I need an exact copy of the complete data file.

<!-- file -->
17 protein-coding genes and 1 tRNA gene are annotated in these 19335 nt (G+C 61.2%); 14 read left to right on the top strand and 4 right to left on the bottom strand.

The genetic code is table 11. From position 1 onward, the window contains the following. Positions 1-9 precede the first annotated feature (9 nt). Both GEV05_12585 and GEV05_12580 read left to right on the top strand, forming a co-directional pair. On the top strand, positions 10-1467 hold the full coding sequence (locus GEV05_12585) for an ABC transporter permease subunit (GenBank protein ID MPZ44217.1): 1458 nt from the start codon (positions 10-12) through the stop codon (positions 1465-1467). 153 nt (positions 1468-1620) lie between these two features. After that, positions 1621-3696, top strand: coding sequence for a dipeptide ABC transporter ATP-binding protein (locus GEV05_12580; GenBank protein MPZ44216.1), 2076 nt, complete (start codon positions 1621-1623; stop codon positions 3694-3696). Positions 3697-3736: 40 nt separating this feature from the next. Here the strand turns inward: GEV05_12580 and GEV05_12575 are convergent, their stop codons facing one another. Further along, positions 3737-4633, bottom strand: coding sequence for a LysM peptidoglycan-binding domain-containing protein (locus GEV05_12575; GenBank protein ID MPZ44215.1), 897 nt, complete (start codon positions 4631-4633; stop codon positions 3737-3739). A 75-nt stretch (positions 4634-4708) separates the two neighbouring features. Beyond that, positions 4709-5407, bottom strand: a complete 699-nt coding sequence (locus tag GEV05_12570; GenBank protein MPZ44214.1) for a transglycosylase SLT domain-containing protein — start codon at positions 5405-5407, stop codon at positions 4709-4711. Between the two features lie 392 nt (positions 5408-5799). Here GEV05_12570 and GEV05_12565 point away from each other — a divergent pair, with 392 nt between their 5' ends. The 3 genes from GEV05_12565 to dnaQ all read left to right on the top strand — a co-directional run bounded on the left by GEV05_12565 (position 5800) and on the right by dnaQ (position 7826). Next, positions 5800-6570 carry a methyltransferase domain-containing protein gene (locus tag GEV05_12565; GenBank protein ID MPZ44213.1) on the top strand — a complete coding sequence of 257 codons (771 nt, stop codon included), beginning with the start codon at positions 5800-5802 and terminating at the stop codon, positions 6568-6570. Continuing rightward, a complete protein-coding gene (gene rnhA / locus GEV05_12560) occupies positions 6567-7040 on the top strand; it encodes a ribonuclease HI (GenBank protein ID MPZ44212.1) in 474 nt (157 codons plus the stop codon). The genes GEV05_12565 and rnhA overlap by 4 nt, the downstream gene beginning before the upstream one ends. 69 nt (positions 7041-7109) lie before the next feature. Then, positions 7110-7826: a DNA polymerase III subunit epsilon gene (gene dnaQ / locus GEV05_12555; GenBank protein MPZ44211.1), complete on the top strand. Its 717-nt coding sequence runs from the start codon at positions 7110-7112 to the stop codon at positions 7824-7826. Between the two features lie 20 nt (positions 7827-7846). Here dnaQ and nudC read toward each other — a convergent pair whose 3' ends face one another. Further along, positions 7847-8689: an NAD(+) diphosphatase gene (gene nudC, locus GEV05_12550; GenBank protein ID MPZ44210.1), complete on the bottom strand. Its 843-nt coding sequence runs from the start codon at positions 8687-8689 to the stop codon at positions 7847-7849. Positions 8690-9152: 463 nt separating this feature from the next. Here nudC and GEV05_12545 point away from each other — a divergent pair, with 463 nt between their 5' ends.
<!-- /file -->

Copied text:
17 protein-coding genes and 1 tRNA gene are annotated in these 19335 nt (G+C 61.2%); 14 read left to right on the top strand and 4 right to left on the bottom strand.

The genetic code is table 11. From position 1 onward, the window contains the following. Positions 1-9 precede the first annotated feature (9 nt). Both GEV05_12585 and GEV05_12580 read left to right on the top strand, forming a co-directional pair. On the top strand, positions 10-1467 hold the full coding sequence (locus GEV05_12585) for an ABC transporter permease subunit (GenBank protein ID MPZ44217.1): 1458 nt from the start codon (positions 10-12) through the stop codon (positions 1465-1467). 153 nt (positions 1468-1620) lie between these two features. After that, positions 1621-3696, top strand: coding sequence for a dipeptide ABC transporter ATP-binding protein (locus GEV05_12580; GenBank protein MPZ44216.1), 2076 nt, complete (start codon positions 1621-1623; stop codon positions 3694-3696). Positions 3697-3736: 40 nt separating this feature from the next. Here the strand turns inward: GEV05_12580 and GEV05_12575 are convergent, their stop codons facing one another. Further along, positions 3737-4633, bottom strand: coding sequence for a LysM peptidoglycan-binding domain-containing protein (locus GEV05_12575; GenBank protein ID MPZ44215.1), 897 nt, complete (start codon positions 4631-4633; stop codon positions 3737-3739). A 75-nt stretch (positions 4634-4708) separates the two neighbouring features. Beyond that, positions 4709-5407, bottom strand: a complete 699-nt coding sequence (locus tag GEV05_12570; GenBank protein MPZ44214.1) for a transglycosylase SLT domain-containing protein — start codon at positions 5405-5407, stop codon at positions 4709-4711. Between the two features lie 392 nt (positions 5408-5799). Here GEV05_12570 and GEV05_12565 point away from each other — a divergent pair, with 392 nt between their 5' ends. The 3 genes from GEV05_12565 to dnaQ all read left to right on the top strand — a co-directional run bounded on the left by GEV05_12565 (position 5800) and on the right by dnaQ (position 7826). Next, positions 5800-6570 carry a methyltransferase domain-containing protein gene (locus tag GEV05_12565; GenBank protein ID MPZ44213.1) on the top strand — a complete coding sequence of 257 codons (771 nt, stop codon included), beginning with the start codon at positions 5800-5802 and terminating at the stop codon, positions 6568-6570. Continuing rightward, a complete protein-coding gene (gene rnhA / locus GEV05_12560) occupies positions 6567-7040 on the top strand; it encodes a ribonuclease HI (GenBank protein ID MPZ44212.1) in 474 nt (157 codons plus the stop codon). The genes GEV05_12565 and rnhA overlap by 4 nt, the downstream gene beginning before the upstream one ends. 69 nt (positions 7041-7109) lie before the next feature. Then, positions 7110-7826: a DNA polymerase III subunit epsilon gene (gene dnaQ / locus GEV05_12555; GenBank protein MPZ44211.1), complete on the top strand. Its 717-nt coding sequence runs from the start codon at positions 7110-7112 to the stop codon at positions 7824-7826. Between the two features lie 20 nt (positions 7827-7846). Here dnaQ and nudC read toward each other — a convergent pair whose 3' ends face one another. Further along, positions 7847-8689: an NAD(+) diphosphatase gene (gene nudC, locus GEV05_12550; GenBank protein ID MPZ44210.1), complete on the bottom strand. Its 843-nt coding sequence runs from the start codon at positions 8687-8689 to the stop codon at positions 7847-7849. Positions 8690-9152: 463 nt separating this feature from the next. Here nudC and GEV05_12545 point away from each other — a divergent pair, with 463 nt between their 5' ends.